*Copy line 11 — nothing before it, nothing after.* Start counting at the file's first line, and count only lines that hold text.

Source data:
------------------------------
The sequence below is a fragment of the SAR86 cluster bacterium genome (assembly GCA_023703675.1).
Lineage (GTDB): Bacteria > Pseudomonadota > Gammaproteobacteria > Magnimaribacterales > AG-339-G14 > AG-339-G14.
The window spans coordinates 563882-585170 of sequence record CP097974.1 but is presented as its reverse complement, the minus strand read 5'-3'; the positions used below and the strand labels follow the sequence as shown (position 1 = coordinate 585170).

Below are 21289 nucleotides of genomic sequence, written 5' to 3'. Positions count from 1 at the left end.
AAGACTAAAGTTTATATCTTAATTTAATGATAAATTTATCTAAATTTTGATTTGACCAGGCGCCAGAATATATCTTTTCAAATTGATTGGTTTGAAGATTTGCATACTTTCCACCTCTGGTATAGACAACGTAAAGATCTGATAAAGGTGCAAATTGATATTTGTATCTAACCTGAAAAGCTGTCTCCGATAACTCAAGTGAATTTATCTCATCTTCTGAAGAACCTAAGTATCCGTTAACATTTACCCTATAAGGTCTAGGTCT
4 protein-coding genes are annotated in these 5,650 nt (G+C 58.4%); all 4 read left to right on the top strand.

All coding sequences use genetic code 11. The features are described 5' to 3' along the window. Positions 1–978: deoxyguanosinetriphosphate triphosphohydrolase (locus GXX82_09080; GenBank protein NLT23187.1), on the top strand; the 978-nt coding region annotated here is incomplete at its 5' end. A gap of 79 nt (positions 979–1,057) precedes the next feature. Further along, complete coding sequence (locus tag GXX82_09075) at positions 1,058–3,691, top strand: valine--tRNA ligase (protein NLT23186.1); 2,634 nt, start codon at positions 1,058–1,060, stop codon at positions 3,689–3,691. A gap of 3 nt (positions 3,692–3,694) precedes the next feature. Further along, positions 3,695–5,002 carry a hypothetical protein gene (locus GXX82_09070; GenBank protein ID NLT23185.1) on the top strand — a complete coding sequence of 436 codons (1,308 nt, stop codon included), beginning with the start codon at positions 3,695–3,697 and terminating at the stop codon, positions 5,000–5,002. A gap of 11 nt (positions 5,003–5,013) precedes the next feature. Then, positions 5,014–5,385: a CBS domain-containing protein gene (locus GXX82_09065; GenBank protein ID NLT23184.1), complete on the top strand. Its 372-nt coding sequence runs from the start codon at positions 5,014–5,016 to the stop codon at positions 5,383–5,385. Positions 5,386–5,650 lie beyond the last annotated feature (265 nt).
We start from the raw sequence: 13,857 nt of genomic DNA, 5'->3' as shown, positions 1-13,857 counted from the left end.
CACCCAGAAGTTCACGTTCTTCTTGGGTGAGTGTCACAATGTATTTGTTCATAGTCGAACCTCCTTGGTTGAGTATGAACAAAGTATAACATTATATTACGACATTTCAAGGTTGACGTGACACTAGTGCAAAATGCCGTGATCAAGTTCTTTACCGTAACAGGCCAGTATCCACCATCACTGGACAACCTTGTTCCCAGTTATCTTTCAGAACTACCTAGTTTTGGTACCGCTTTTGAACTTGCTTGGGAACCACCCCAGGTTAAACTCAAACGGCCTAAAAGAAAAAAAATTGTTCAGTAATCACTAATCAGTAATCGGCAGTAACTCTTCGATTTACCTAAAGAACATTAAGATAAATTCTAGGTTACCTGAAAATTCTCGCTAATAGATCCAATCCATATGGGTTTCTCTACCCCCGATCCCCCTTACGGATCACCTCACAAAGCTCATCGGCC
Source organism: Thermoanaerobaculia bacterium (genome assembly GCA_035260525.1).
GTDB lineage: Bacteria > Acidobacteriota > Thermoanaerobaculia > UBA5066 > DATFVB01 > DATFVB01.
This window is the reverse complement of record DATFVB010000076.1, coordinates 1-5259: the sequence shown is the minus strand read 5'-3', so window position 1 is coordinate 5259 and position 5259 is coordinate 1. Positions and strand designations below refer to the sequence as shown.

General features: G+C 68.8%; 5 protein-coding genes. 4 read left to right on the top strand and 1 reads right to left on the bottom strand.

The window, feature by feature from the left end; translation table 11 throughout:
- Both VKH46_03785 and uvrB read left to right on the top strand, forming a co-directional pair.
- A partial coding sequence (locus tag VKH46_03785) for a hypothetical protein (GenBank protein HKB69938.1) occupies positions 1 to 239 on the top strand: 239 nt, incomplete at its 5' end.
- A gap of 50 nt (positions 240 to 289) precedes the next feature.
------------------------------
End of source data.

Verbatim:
GTDB lineage: Bacteria > Acidobacteriota > Thermoanaerobaculia > UBA5066 > DATFVB01 > DATFVB01.